Below is the text version for the video, Technical Assistance: Capacity Expansion. In this video, Robert Spencer of the National Renewable Energy Laboratory (NREL) discusses capacity expansion and techno-economic analysis in power systems as part of the technical assistance offered through the U.S. Department of Energy’s (DOE's) Energy Transitions Initiative Partnership Project (ETIPP).

Text Version

[Music plays, title screen shows “Energy Transitions Initiative, U.S. Department of Energy: Partnership Project, Technical Assistance”]

[Man in a home office speaking]

Hi, I'm Robert Spencer, and I am a data and software engineer within the Strategic Energy Analysis Center at the National Renewable Energy Laboratory.

One focus area within the ETIPP is assistance in capacity expansion and techno-economic analysis. This requires an understanding of the current state of the power system and a deeper understanding about how it can and should evolve over time.

[Video shows a demo of NREL’s online tool, Engage]

Capacity expansion, for instance, asks the question of how to strategically invest in the power system, by optimizing over the resources, constraints, costs, and demand of that system, distributed over space and time, and subject to a highly uncertain future.

[Video returns to man in a home office speaking]

So typically, the current state of invested generation and transmission assets on a given system have been driven by the objective of minimizing monetary costs. However, many communities are finding that other metrics or objectives should have greater influence, aligned with providing clean and resilient energy to its consumers.

NREL and its modeling teams have long been providing internal analysis for what may typically be highly complex and large-scale systems, delivering high-fidelity, in-depth analysis for those clients.

[Live demo of NREL’s online tool, Standard Scenarios 2020]

But for smaller to medium scale problems, we are also offering assistance in leveraging our open-access tools and data that can empower our end-users in building additional robustness and self-reliance to their long-term planning process. We do this by working with them hand in hand, alongside other stakeholders in their community, to build their own in-house capabilities to gain a deeper, data-driven understanding of their existing power system, the unique challenges that it faces, and the long-term implications of planning decisions that can be made. And this can be accomplished through modeling and/or data visualization.

As an example, NREL has been partnering with the Hawaii State Energy Office. One of HSEO's responsibilities has been in the interfacing between the public and the serving electric utility which officially conducts grid analysis for planning. The State of Hawaii passed an RPS goal requiring 100 percent renewable energy by 2045.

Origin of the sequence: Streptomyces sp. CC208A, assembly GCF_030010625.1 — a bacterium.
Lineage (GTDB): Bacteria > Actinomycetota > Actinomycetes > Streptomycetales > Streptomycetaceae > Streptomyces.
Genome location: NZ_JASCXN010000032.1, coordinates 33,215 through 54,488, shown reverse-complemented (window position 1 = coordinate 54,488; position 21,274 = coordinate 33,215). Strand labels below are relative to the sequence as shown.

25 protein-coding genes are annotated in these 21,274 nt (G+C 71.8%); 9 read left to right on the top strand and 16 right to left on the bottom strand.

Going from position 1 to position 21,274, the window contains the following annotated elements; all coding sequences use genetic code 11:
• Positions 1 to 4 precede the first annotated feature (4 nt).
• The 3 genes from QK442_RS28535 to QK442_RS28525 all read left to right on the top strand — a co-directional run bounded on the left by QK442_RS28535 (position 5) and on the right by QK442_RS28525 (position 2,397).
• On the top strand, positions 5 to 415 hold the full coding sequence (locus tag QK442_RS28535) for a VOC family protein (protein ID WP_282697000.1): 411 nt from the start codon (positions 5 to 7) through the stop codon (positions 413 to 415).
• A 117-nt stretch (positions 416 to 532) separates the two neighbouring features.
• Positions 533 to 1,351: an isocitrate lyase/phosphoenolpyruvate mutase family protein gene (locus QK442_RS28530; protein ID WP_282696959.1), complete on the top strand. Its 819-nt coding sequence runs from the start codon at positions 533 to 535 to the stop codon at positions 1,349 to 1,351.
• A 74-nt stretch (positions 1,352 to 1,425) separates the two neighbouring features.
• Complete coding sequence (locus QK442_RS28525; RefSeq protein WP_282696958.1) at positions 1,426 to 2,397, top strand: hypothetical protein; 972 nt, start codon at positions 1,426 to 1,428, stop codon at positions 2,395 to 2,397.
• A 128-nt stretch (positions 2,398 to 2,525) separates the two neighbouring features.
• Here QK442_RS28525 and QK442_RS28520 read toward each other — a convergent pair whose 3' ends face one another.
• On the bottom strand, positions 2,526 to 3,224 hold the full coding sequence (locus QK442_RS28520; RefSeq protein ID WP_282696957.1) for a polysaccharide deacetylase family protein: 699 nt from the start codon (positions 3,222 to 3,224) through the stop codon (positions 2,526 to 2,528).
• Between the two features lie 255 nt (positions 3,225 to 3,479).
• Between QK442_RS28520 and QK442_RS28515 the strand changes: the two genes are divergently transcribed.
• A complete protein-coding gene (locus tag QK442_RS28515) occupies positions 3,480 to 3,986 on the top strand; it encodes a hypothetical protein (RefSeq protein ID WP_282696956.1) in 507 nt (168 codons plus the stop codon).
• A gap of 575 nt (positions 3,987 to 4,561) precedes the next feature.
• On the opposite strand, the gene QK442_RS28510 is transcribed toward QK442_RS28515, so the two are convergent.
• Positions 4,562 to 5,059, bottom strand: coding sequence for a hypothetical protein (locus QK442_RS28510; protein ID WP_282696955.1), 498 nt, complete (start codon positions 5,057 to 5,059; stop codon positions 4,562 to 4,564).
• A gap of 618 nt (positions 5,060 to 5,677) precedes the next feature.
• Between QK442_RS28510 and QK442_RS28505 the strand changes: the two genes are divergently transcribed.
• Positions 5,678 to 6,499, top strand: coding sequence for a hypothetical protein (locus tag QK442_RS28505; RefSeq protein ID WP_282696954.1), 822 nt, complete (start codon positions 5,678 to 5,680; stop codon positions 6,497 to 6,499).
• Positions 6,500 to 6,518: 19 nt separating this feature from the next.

[Image of three men standing in front of a large computer screen]

HSEO saw value in quickly accessing and visualizing energy planning information to understand and explain the process, all in order to gather critical input from key stakeholders including state agencies, businesses and nonprofits, to ensure that diverse perspectives and priorities from impacted communities are being considered.

[Video returns to man in a home office speaking]

The broader set of informed stakeholders allows the energy system planning process to include discussion and resolution of challenges related to cost balancing, land use, and social equity.

As a result of this technical exercise, we developed Engage and Cambium, which are free and openly available to address the need for accessible, collaborative, and communicative tools for capacity expansion modeling and visualization. With these tools, we had trained and worked with HSEO to replicate their utility's assessed scenarios so that they can clearly visualize and understand their impacts on the community.

[Image of a hand on a visualization tool]

These visualizations were able to facilitate insightful conversations that allow HSEO to update their prior assumptions and retest the implications of alternative paths.

[Video returns to man in a home office speaking]

Their focus is currently in addressing the uncertainty around electrification of transportation and the tradeoffs around land use in a highly constrained landscape. Using these tools to rapidly screen additional scenarios based on new insights, it allows HSEO to facilitate an informed conversation about the challenges that must be overcome to reach their energy goals. It also allowed them to know which questions they should be asking during each new planning cycle.

[Image of two men standing over a visualization tool with a large computer screen showing various graphs]

Effective, collaborative energy planning requires people of all skill sets and interests to access complex yet digestible energy information. So, this approach could also be useful to your team or community based on the following questions:

[Video returns to man in a home office speaking]

Are you trying to make long-term planning or policy decisions around the future of energy generation and transmission across your power system?

Are those decisions hindered by a lack of data and tools to assess their efficacy and potential implications towards your intended goal?

Do you currently lack the human or financial resources to overcome that barrier of entry?

Our goal here is to empower a broader set of stakeholders, so whatever your unique problem set and objectives are, we would love to work and adapt together. Thank you.

[Music plays, title screen with “Energy Transitions Initiative, U.S. Department of Energy – Partnership Project | Technical Assistance, Office of Strategic Programs| Solar Energy Technologies Office| Water Power Technologies Office | Office of Electricity]